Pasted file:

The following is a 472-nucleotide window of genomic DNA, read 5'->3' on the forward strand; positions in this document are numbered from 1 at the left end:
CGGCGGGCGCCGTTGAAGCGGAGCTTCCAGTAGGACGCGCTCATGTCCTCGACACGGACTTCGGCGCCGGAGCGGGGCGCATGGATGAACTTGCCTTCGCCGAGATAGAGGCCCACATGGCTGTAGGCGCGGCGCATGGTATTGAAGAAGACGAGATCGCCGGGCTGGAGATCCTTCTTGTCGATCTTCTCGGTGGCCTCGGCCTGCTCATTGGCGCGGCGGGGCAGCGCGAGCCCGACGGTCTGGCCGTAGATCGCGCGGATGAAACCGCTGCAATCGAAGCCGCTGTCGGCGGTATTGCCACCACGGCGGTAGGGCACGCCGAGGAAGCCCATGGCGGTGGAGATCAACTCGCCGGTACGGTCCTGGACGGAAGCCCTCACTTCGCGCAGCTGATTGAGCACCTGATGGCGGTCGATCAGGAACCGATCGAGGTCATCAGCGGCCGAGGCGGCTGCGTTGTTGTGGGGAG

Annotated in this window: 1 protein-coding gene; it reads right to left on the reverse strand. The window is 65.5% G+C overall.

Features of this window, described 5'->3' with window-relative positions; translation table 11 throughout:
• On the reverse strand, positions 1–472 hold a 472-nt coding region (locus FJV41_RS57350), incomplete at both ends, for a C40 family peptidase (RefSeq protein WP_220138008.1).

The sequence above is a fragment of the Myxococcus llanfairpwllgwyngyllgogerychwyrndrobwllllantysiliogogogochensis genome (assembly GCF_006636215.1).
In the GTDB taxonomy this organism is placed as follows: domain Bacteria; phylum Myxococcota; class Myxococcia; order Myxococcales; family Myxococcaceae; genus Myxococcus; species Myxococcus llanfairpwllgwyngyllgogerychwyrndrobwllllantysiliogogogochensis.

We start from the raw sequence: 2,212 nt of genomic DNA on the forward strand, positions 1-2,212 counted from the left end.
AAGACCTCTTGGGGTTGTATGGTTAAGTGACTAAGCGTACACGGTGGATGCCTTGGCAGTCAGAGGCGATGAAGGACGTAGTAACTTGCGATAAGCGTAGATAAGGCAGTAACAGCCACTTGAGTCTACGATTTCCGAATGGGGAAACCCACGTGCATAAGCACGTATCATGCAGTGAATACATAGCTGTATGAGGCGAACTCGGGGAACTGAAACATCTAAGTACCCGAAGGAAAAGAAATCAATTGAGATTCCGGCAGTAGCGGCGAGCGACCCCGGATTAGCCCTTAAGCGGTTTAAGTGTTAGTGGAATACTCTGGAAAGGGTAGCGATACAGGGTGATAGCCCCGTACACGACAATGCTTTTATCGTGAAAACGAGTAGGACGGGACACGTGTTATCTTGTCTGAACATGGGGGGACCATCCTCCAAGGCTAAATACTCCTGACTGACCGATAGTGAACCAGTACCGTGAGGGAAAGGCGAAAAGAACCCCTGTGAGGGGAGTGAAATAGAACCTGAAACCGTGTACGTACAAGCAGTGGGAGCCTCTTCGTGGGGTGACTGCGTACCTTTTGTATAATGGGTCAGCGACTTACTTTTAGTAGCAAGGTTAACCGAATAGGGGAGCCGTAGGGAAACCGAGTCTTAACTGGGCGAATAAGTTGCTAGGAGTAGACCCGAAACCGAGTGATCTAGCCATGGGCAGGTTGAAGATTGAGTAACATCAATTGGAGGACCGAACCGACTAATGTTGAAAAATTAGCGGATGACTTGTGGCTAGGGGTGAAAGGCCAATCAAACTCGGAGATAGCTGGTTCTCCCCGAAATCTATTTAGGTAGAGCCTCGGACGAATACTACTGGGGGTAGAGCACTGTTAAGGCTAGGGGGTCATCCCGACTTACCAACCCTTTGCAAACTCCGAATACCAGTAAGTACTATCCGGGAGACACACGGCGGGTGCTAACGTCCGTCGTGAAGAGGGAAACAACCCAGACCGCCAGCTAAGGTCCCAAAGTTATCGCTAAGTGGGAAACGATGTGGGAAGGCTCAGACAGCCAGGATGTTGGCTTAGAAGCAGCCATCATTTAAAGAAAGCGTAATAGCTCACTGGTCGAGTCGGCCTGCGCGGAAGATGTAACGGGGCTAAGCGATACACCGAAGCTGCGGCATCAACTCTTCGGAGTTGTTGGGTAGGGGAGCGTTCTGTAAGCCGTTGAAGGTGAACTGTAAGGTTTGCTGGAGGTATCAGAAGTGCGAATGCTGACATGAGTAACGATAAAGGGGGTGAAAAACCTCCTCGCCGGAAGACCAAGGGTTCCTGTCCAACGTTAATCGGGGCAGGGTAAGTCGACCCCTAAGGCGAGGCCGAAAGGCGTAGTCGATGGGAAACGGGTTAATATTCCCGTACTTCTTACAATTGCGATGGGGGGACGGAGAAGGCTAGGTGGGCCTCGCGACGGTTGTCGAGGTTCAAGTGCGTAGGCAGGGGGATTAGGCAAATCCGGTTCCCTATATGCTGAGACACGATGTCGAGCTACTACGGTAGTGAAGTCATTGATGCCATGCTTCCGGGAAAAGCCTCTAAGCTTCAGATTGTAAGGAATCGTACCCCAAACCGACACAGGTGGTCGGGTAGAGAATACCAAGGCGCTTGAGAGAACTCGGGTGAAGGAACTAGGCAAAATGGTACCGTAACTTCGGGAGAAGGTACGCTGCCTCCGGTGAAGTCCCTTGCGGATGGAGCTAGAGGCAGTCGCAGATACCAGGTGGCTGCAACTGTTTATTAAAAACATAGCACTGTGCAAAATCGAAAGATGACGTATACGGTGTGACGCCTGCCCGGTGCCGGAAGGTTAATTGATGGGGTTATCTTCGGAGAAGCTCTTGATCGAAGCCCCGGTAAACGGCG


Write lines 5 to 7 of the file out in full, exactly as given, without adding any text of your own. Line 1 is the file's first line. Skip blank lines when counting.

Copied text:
• On the reverse strand, positions 1–472 hold a 472-nt coding region (locus FJV41_RS57350), incomplete at both ends, for a C40 family peptidase (RefSeq protein WP_220138008.1).

The sequence above is a fragment of the Myxococcus llanfairpwllgwyngyllgogerychwyrndrobwllllantysiliogogogochensis genome (assembly GCF_006636215.1).
In the GTDB taxonomy this organism is placed as follows: domain Bacteria; phylum Myxococcota; class Myxococcia; order Myxococcales; family Myxococcaceae; genus Myxococcus; species Myxococcus llanfairpwllgwyngyllgogerychwyrndrobwllllantysiliogogogochensis.